It ended by saying: “If you’re one of the many who we have had a positive impact on over the past year, we appreciate your support…If you’ve had a less than positive experience, thank you for your patience and support. Please understand that we’re continuing to get better, and we hope that you do come back to improve on that experience.”
What Role Can Agents Play in an Athlete’s Success?
As the sport of CrossFit continues to evolve and professionalize, the offers, opportunities and earning potential for competitors rises with it. If your bread and butter is fast exercise, how are you supposed to know how to navigate contracts and deliverables with major brand partners? That’s where an agent comes in — a role that many are just becoming familiar with lately.
“It’s not that long ago that the sport just didn’t recognize agents. We just had to work on the outside and work in the dark,” said Snorri Baron, founder of Bakland Management. “But CrossFit really paid us a lot of respect at the last Games.”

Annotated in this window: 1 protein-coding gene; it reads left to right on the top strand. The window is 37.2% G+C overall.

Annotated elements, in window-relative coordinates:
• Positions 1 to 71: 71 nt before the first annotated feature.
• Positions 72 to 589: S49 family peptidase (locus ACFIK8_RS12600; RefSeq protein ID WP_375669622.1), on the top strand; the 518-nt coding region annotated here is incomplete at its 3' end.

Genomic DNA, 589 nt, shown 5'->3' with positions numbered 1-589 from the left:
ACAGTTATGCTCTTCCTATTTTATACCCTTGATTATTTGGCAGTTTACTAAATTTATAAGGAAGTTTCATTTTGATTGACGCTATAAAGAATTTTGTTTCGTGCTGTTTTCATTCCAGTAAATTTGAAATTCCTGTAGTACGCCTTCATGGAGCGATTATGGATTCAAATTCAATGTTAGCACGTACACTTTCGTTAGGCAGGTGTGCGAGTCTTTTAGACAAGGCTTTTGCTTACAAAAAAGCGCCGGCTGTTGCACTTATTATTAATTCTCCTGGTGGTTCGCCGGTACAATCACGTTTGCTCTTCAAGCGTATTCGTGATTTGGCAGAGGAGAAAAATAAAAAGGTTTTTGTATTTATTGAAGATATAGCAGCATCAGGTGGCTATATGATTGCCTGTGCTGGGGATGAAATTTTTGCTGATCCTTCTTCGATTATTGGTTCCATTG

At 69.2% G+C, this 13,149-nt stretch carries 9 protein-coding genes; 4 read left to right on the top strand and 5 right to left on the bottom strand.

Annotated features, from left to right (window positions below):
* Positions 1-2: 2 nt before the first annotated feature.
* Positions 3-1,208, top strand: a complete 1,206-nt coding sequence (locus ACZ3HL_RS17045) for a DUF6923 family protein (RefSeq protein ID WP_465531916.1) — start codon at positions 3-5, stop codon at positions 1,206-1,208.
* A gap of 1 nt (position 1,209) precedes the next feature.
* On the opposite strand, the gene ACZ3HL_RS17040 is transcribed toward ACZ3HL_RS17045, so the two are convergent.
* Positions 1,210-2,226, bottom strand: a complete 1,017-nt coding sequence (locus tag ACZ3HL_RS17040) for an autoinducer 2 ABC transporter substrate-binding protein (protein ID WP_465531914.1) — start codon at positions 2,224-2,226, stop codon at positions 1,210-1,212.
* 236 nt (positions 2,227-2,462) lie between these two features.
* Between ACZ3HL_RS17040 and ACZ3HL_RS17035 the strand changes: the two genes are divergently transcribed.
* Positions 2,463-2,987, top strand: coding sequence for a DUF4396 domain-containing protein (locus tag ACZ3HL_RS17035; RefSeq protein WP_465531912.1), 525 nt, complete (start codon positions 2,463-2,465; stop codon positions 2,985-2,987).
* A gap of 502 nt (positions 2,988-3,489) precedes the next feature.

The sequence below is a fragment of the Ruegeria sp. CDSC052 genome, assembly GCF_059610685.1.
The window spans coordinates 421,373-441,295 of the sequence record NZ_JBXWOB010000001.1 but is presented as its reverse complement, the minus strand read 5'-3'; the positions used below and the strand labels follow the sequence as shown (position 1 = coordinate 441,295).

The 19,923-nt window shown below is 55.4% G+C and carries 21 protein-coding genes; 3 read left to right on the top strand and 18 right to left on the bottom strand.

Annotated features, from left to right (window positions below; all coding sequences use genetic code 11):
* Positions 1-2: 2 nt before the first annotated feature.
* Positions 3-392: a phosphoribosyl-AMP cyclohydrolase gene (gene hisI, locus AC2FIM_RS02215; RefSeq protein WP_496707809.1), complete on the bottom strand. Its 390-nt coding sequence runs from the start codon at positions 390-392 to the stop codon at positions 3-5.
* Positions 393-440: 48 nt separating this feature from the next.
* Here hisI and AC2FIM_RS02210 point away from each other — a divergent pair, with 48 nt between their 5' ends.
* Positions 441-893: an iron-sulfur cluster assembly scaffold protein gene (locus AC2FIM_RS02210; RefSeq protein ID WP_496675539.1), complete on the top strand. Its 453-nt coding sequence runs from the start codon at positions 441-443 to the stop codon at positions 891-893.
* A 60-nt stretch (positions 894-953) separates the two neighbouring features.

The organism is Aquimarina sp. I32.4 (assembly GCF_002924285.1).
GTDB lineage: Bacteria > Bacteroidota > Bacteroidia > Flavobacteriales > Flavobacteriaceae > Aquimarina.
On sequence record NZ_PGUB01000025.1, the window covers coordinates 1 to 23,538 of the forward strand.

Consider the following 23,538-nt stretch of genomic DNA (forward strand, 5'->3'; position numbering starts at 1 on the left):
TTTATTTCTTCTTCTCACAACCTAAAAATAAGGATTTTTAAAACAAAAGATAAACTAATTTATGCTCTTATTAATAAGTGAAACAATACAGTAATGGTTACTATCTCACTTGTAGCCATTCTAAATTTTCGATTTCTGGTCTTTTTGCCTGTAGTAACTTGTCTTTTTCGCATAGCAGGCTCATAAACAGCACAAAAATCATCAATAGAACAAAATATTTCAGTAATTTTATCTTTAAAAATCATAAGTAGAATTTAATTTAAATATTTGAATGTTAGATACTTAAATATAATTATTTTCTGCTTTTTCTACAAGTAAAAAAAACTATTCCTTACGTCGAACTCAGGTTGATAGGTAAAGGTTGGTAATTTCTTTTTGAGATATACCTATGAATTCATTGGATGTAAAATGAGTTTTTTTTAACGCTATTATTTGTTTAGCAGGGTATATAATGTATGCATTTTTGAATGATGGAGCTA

With an extensive background in advertising, Baron began working in the functional fitness industry when he was seeking a career change that leveraged his knowledge of business and people.
You can earn exclusive rewards like stickers, patches, and mugs (all the way up to a barbell) by simply referring people to subscribe to our free daily newsletter. Grab your exclusive link and start sharing the Morning Chalk Up with your friends, family, and people you met one time on a Saturday morning WOD to get started.
What’s better than getting high-quality meats delivered right to your door? Getting high-quality meats AND a free Thanksgiving turkey. Sign up for ButcherBox today, and you'll get a free 10–14 lb turkey in your first box. Quality, value, convenience…and a turkey.
This email may contain affiliate links. We make a small commision off of purchases made via our affiliate links to help support this newsletter. If you no longer wish to receive the Morning Chalk Up newsletter, unsubscribe here.